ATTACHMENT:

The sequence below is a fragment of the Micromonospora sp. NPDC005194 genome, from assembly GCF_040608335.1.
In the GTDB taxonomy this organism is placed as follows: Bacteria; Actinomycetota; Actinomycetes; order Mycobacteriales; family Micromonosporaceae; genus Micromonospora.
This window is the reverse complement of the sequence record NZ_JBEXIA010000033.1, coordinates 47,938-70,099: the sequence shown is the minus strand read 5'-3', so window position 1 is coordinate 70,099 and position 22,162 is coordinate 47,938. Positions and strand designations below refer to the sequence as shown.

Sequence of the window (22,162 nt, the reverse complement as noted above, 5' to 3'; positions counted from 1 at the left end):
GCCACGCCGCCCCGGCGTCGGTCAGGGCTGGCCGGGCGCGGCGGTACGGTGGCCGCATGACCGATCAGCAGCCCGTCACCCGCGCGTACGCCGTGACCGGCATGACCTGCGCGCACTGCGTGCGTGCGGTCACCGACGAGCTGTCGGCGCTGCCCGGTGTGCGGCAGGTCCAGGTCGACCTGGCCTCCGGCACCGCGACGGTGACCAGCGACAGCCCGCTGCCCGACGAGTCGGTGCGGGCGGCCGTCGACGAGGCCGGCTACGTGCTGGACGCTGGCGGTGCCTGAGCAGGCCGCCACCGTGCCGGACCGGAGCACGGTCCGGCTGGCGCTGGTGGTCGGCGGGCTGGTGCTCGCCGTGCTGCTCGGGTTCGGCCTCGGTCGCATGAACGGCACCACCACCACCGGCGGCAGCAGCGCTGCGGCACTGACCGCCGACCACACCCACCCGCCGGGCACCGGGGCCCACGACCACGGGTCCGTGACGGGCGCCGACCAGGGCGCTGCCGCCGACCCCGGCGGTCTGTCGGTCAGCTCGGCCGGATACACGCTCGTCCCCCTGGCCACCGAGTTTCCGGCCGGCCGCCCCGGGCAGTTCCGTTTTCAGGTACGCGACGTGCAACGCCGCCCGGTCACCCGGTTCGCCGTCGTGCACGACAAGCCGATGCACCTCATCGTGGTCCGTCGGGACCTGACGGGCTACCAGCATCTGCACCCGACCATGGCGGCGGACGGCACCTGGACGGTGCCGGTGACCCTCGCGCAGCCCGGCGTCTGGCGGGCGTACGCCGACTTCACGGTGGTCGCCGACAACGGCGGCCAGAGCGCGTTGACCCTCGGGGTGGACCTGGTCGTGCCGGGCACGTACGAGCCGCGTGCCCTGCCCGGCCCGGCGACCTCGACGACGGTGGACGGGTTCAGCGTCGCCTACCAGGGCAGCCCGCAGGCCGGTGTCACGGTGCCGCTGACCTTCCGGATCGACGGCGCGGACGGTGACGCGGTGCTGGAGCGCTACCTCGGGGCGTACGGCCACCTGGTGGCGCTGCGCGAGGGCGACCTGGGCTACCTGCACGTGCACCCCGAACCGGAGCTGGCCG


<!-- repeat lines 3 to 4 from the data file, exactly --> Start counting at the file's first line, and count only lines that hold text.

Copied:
This window is the reverse complement of the sequence record NZ_JBEXIA010000033.1, coordinates 47,938-70,099: the sequence shown is the minus strand read 5'-3', so window position 1 is coordinate 70,099 and position 22,162 is coordinate 47,938. Positions and strand designations below refer to the sequence as shown.

Sequence of the window (22,162 nt, the reverse complement as noted above, 5' to 3'; positions counted from 1 at the left end):